Clause 75 makes changes to VED rates for cars, vans and motorcycles, with effect from 1 April 2014. The Government announced at Budget 2014 that duty rates for cars and motorcycles, and the main rate for vans, would increase in line with inflation from 1 April. As a result, duty rates for those vehicles have remained unchanged in real terms, helping to support families and businesses with their costs. Owners of cars that were first registered on or after 1 March 2001 pay duty based on the carbon dioxide emissions of those cars. About 95% of people with such cars will pay no more than £5 extra in 2014-15. Owners of the most polluting cars will pay, at most, £10 extra. Rates remain unchanged for the cleanest cars. Cars registered before 1 March 2001 will incur only a £5 increase in duty, as will vans. Motorcyclists will see an increase of no more than £2.

Let me turn to clauses 78 and 79. The Government believe that classic vehicles are an important part of the nation’s heritage, so the duty exemption is designed to support the maintenance and use of classic vehicles. At Budget 2013, we announced that we would extend the exemption cut-off date by one year to vehicles built before 1 January 1974, and at Budget 2014 the reintroduction of a rolling exemption on a 40-year basis was announced. Clause 78 extends the scope of the exemption to vehicles manufactured in 1973 and comes into effect from 1 April this year. Clause 79 extends the scope of the exemption by a further year to vehicles manufactured in 1974 and comes into effect on 1 April 2015. The Government are committed to legislating each year, as the hon. Member for Newcastle upon Tyne North has said, to extend the cut-off date of the exemption by one year to ensure the rolling 40-year exemption. In 2014-15, the exemption is worth £145 or £230, depending on the engine size of the vehicle. The Government estimate that some 10,000 owners of classic vehicles will benefit each year.

Clause 83 relates to direct debits. Currently, duty can be paid by cash, cheque and credit or debit cards. At Budget 2012 we announced that we would aim to develop a direct debit system for VED payments to allow families and businesses to spread their tax payments. The DVLA conducted a public survey in October 2013, in which approximately 70% of those surveyed expressed an interest in paying their duty by direct debit. At autumn statement 2013, the Government announced that they would introduce such a system from October this year. Clause 83 will allow the DVLA to collect duty via direct debit in a one-off annual payment, two six-monthly payments or 12 monthly payments if motorists wish to pay in that way. Motorists who buy a six-month duty licence currently pay a 10% surcharge, but in the direct debit scheme the surcharge will be halved to 5% when tax is paid by monthly or six-monthly direct debit.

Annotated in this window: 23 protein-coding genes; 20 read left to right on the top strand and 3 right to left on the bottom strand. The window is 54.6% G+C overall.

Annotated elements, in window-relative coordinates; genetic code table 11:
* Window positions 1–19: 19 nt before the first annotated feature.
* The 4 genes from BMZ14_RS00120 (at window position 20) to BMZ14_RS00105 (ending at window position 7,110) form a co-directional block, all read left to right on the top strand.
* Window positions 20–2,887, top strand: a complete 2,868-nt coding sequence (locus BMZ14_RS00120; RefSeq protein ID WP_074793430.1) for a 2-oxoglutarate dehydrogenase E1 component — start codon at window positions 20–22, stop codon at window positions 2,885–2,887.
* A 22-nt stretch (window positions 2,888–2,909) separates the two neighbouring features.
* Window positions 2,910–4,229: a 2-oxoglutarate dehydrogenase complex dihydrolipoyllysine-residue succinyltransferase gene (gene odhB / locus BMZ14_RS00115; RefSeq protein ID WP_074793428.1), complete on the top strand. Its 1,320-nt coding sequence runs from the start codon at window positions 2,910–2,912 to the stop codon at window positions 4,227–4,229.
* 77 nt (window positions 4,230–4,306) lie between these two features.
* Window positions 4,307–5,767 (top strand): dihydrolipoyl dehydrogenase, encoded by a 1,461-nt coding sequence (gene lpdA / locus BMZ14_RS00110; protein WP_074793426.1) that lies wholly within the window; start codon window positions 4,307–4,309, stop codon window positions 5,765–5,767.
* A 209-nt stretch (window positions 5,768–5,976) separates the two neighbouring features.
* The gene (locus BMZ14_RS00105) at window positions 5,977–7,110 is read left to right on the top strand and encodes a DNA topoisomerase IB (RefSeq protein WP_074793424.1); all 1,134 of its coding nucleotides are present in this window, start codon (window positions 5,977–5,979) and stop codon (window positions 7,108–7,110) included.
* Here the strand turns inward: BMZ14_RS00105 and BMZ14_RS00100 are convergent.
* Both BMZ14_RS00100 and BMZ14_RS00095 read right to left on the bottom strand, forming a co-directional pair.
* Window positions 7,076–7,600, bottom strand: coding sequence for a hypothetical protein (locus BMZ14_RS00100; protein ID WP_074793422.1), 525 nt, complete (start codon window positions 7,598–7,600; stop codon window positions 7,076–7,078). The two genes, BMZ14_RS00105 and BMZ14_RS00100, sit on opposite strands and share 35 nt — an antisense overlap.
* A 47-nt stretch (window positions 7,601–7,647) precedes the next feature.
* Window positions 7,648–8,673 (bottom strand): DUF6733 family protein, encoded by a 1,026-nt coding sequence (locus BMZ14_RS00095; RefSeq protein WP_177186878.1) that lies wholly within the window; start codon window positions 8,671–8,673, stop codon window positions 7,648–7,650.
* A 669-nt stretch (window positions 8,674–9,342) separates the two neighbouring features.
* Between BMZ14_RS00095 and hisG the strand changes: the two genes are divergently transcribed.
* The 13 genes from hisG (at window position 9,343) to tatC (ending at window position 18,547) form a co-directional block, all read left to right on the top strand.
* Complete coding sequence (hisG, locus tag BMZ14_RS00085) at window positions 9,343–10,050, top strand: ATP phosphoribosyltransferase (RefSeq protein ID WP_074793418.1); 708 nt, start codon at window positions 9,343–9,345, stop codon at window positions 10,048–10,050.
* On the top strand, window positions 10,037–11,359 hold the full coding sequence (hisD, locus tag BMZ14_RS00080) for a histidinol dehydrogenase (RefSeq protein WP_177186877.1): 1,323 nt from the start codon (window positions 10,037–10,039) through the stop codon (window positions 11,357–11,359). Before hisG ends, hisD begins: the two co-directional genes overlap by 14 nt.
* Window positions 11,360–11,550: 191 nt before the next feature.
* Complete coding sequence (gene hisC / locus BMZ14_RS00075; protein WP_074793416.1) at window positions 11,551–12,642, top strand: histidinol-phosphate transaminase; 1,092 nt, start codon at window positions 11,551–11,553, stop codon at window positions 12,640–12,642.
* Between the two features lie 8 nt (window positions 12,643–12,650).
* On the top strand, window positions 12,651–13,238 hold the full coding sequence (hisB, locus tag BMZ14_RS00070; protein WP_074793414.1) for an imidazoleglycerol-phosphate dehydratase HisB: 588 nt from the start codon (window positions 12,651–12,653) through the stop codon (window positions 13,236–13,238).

Clause 85 deals with the abolition of the tax disc. Clause 85 and schedule 15 are the first stage in the legislative process that will remove the requirement for vehicle licences, trade licences and nil licences—as the hon. Member for Newcastle upon Tyne North put it, the “beloved tax disc”—to be displayed in vehicles from 1 October this year. Approximately 45 million tax discs are issued by the DVLA and the Post Office every year. Historically, they have provided a visual aid that demonstrates that vehicle excise duty has been paid, but they have become redundant over time. The DVLA and  the police now rely on the DVLA’s electronic vehicle register and use tools such as automatic number plate recognition cameras to ensure that duty has been paid. Those enforcement tools have helped to improve compliance, with non-payment of duty running at an historic low of 0.6% in 2013.

The changes made by clause 85 and schedule 15 mean that from 1 October this year motorists will no longer receive a paper tax disc to fix to, and exhibit in, their vehicle as proof that duty has been paid on it. The change could provide businesses with administrative cost savings of about £7 million per year. In addition, it will provide the taxpayer with annual cost savings of about £7 million, as the DVLA will no longer have to produce, issue and post tax discs to motorists. The abolition of the tax disc is part of the Government’s wider digital strategy to move Government services to digital channels. The clause and the schedule pave the way for changes to be presented to Parliament later this year to remove the requirement to display a tax disc. The hon. Lady asked about the regulations, which we intend to lay in July. They are to be introduced under the negative parliamentary procedure and will come into force on 1 October this year.

Let me turn to the HGV duty rates restructure. Rates for buses and heavy goods vehicles under 12 tonnes continue to be frozen. UK and foreign goods vehicles of 12 tonnes or over are subject to the new HGV road user levy. Our aim is to achieve as complete a levy offset for UK hauliers as is practically possible. Clauses 76 and 77 introduce rate reductions to offset the levy, with new rates categories to align the UK tax system with the lowest tax rates permitted by pan-European agreement.